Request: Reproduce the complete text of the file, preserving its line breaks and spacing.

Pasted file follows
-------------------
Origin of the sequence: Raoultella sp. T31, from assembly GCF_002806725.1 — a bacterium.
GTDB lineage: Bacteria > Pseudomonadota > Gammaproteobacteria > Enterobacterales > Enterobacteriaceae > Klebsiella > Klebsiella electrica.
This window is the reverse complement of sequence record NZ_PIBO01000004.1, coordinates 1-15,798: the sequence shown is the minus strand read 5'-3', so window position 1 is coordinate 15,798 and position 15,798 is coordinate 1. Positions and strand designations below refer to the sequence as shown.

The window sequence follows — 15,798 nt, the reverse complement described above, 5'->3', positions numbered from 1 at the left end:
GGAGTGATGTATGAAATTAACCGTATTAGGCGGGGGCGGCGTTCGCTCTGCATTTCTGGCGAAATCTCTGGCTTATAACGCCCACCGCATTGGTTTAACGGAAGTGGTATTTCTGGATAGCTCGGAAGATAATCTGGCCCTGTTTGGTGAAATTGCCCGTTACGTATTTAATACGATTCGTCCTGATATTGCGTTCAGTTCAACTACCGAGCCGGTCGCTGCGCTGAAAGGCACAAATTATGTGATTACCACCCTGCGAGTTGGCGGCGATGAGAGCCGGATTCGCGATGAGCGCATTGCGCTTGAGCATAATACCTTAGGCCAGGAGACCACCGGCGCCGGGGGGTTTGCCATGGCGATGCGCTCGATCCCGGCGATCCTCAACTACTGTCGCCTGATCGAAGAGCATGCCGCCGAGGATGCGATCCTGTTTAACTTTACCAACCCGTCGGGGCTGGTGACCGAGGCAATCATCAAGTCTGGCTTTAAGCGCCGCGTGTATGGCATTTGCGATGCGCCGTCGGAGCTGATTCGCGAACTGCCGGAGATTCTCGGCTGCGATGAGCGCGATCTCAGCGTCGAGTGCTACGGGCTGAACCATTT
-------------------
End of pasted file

Origin of the sequence: Raoultella sp. T31, from assembly GCF_002806725.1 — a bacterium.
GTDB lineage: Bacteria > Pseudomonadota > Gammaproteobacteria > Enterobacterales > Enterobacteriaceae > Klebsiella > Klebsiella electrica.
This window is the reverse complement of sequence record NZ_PIBO01000004.1, coordinates 1-15,798: the sequence shown is the minus strand read 5'-3', so window position 1 is coordinate 15,798 and position 15,798 is coordinate 1. Positions and strand designations below refer to the sequence as shown.

The window sequence follows — 15,798 nt, the reverse complement described above, 5'->3', positions numbered from 1 at the left end:
GGAGTGATGTATGAAATTAACCGTATTAGGCGGGGGCGGCGTTCGCTCTGCATTTCTGGCGAAATCTCTGGCTTATAACGCCCACCGCATTGGTTTAACGGAAGTGGTATTTCTGGATAGCTCGGAAGATAATCTGGCCCTGTTTGGTGAAATTGCCCGTTACGTATTTAATACGATTCGTCCTGATATTGCGTTCAGTTCAACTACCGAGCCGGTCGCTGCGCTGAAAGGCACAAATTATGTGATTACCACCCTGCGAGTTGGCGGCGATGAGAGCCGGATTCGCGATGAGCGCATTGCGCTTGAGCATAATACCTTAGGCCAGGAGACCACCGGCGCCGGGGGGTTTGCCATGGCGATGCGCTCGATCCCGGCGATCCTCAACTACTGTCGCCTGATCGAAGAGCATGCCGCCGAGGATGCGATCCTGTTTAACTTTACCAACCCGTCGGGGCTGGTGACCGAGGCAATCATCAAGTCTGGCTTTAAGCGCCGCGTGTATGGCATTTGCGATGCGCCGTCGGAGCTGATTCGCGAACTGCCGGAGATTCTCGGCTGCGATGAGCGCGATCTCAGCGTCGAGTGCTACGGGCTGAACCATTT